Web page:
As many as 25 people have been killed in house collapses triggered by heavy monsoon rains in India's financial capital Mumbai in the past 24 hours, officials said on Sunday. Mumbai received 177 mm rainfall between 8pm Saturday and 8am Sunday, according to the Indian Meteorological Department. "While 20 people lost their lives after getting trapped under the debris of their houses in the hilly Chembur area, a Mumbai suburb, five more died in the neighbouring Vikhroli area," a civic body official told the media. Also read: Indonesia landslides death toll rises to 126, dozens missing In Vikhroli, a two-storey building collapsed like a pack of cards unable to withstand the heavy overnight showers, the official added. So far, 15 people have been pulled out alive by rescuers from under the debris in these two areas. "These injured survivors have been admitted to nearby hospitals. The victims include women and kids," he said. Local TV channels beamed footage of live rescue operations in these areas. Indian Prime Minister Narendra Modi tweeted to offer his condolences and also announced a compensation of Rs 2 lakh each to the families of the deceased. "Rs 50,000 would be given to those injured." Also read: Typhoon, landslides leave 35 dead, 59 missing in Vietnam A probe has been ordered into the building collapses, the civic body official added. Building collapses are common in India, particularly during the monsoon months of June, July and August. Poor construction quality is often blamed for such collapses.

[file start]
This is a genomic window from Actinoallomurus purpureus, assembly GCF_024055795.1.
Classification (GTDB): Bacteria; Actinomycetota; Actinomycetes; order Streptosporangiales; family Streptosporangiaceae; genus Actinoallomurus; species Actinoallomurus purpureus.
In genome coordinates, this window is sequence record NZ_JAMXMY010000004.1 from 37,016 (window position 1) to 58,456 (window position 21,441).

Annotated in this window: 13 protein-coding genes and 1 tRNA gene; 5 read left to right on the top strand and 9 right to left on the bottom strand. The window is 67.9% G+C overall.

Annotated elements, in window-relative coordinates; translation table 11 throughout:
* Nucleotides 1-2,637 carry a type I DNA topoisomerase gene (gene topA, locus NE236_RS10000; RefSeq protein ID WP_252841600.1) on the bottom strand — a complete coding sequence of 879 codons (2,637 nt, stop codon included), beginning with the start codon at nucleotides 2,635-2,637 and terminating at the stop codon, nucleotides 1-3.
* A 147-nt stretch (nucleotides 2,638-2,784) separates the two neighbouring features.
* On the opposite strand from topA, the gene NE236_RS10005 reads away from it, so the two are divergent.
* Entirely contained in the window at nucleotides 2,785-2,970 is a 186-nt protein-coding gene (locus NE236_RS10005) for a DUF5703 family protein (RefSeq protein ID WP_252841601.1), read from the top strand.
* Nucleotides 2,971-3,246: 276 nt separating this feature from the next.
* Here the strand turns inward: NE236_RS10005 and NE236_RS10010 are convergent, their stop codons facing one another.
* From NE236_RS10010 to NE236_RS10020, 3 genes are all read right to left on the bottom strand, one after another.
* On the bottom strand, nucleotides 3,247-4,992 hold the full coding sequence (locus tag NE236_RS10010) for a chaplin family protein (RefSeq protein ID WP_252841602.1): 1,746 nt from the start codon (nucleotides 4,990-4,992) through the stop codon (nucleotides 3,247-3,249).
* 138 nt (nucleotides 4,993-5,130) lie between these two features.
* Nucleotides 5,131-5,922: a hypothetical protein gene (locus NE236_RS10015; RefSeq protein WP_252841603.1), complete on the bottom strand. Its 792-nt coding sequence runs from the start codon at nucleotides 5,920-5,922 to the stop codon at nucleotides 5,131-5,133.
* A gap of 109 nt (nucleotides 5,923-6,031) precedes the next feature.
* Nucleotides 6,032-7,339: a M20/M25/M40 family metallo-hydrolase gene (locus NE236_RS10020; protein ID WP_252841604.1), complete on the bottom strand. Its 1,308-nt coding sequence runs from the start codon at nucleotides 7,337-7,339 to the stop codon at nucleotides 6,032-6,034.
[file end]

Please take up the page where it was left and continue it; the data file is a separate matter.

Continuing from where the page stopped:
The constricted drainage network in the district's Burichang upazila headquarters has proved to be inadequate yet again. Several roads in the upazila have gone under water due to the incessant showers over the past few days. At many places, road potholes have proliferated, causing immense sufferings to the commuters. Like every year, the rains have inundated the tall claims of the local authorities on monsoon preparedness. A reality check by UNB revealed the poor condition of roads in several parts of the upazila, particularly the Cumilla-Burichang-Brahmanpara-Mirpur stretch and the otherwise busy Sarakekhana. Read Also: Monsoons bring back the menace of waterlogging The monsoon fury did not even spare the Upazila Awami League office. Local residents attributed the waterlogging to the upazila's poor drainage system. "It's the same old story every year. Despite repeated requests, the authorities are yet to take a concrete step to overhaul the drainage network," said a resident. Also read: Waterlogging piles agony on Satkhira municipality residents According to residents, the potholed roads are responsible for a number of accidents in the area during the monsoon season. "It's high time that the authorities put an end to the sufferings of the public," said another local resident. Upazila officials could not be contacted.